Font or Typeface?

“The way I relate the difference between typeface and font to my students is by comparing them to songs and MP3s, respectively (or songs and CDs, if you prefer a physical metaphor).”
- Nick Sherman

(via ISO50)

UPDATE 1: Just got an interesting tweet from my studio-mate @shiflett pointing me to a post by @jontangerine in which he distinguishes typefaces from fonts.

UPDATE 2: Jonathan Hoefler just sent over this link. A growing list of defintions and explanations. Nice!

7 Comments leave a comment below

  1. The MP3 is the electronic manifestation of a song, which was carefully written and prepared by other means. Variations on that same song will produce new MP3s, but the melody, chord changes, lyrics, etc. will remain attributes of the song.

  2. Hah, I was wondering about this yesterday. Am I glad you posted it!

    It makes sense when you think about it as well, as fonts typically include several variations of a typeface (italics, bold, etc.).

    Or did I misunderstand?

  3. When I was teaching type I always told my students that a typeface is a family and a font is a member of the family. Musically I suppose that would make the typeface the album and the font individual songs.

  4. I don’t think i agree with that metaphor.

    Surely a better one is to compare typefaces to species and fonts to animals in that species. Each evolved for a specific circumstance.

    I also like Kathleen’s Family/member metaphor.

  5. I agree with Prescott.
    To put it in a different way, a typeface is a collection of characters that share an emotional load (a meaning, other than that of the words). It is the equivalent of “Plato’s idea”. A font, on the other hand is a simple embodiment of a typeface. Bits & bytes on your computer.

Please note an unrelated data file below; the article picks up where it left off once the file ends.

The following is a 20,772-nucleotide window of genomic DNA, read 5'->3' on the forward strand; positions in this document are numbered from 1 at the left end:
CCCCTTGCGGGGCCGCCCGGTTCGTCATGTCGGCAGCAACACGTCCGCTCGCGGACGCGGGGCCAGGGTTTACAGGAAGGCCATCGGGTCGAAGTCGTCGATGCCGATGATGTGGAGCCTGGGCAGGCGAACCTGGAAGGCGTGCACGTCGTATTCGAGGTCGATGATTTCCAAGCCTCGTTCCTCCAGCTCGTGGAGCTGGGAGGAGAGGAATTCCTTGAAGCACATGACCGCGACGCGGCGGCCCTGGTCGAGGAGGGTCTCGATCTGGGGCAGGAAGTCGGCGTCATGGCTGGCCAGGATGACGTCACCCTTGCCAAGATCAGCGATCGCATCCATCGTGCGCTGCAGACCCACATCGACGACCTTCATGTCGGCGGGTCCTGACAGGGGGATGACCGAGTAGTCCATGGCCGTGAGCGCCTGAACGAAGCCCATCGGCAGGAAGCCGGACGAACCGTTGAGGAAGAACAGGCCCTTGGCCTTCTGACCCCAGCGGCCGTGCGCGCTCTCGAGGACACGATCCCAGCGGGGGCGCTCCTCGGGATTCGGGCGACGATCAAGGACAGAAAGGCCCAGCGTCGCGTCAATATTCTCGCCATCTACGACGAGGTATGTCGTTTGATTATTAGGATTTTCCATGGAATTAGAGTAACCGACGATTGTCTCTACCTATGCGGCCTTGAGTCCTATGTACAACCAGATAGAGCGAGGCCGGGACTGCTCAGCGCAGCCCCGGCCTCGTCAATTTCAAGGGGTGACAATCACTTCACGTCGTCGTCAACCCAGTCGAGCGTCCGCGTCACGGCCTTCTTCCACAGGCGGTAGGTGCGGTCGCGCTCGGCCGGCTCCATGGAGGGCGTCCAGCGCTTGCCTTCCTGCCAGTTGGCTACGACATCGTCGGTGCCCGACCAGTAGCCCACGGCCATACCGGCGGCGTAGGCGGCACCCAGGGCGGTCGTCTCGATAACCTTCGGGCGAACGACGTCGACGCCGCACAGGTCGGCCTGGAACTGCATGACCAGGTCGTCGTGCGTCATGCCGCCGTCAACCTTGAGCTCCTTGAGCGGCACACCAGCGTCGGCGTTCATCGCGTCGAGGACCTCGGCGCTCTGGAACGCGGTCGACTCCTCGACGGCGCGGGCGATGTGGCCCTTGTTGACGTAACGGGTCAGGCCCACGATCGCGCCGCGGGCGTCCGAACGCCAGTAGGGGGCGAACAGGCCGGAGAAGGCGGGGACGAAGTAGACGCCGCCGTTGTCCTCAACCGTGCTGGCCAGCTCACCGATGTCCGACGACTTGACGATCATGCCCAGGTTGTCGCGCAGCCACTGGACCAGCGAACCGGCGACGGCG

6. I wrote something about fonts and typefaces some time ago. Maybe it will help. It follows:

    Fonts and typefaces are very different things, even though people tend to use the terms interchangeably. Typefaces are designs like Bembo, Gill Sans or Papyrus. Type designers create typefaces, using software programs to shape the individual letters. A few still draw the letters by hand and then scan the drawings into a type-design application.

    Whether a set of metal letters or a set of electronic files, fonts are the things that enable the printing of typefaces. Type foundries produce fonts. Sometimes designers and foundries are one and the same, but creating a typeface and producing a font are two separate functions.

    From Design to Font
    The 16th-century French designer Claude Garamond created the typeface that now carries his name. Creating the design was a multistage process. First he cut a letter (backward) on the end of a steel rod. The completed letter was called a punch. Next he took the punch and hammered it into a flat piece of soft brass to make a mold of the letter. A combination of molten lead, zinc and antimony was poured into the mold, and the result was a piece of type whose face was an exact copy of the punch. After Garamond made punches for all the letters he would use and cast as many pieces of type as he thought he would need, he put the type into a typecase. The resulting collection of letters was a font of type.

    Many Fonts-One Typeface
    Over the years, there have been hand-set fonts, machine-set fonts, phototype fonts and now digital fonts of the Garamond typeface. Currently there are TrueType, PostScript Type1 and OpenType fonts of Garamond. There are Latin 1 fonts of Garamond, used to set most of the languages in Western Europe, and Greek and Cyrillic fonts, which enable the setting of these alphabets. All these fonts are of the Garamond typeface design.

  7. Amen to Nick and Allan. For those masochists who want to read further on the topic, we summarized our favorite definitions on the FontFeed last year.

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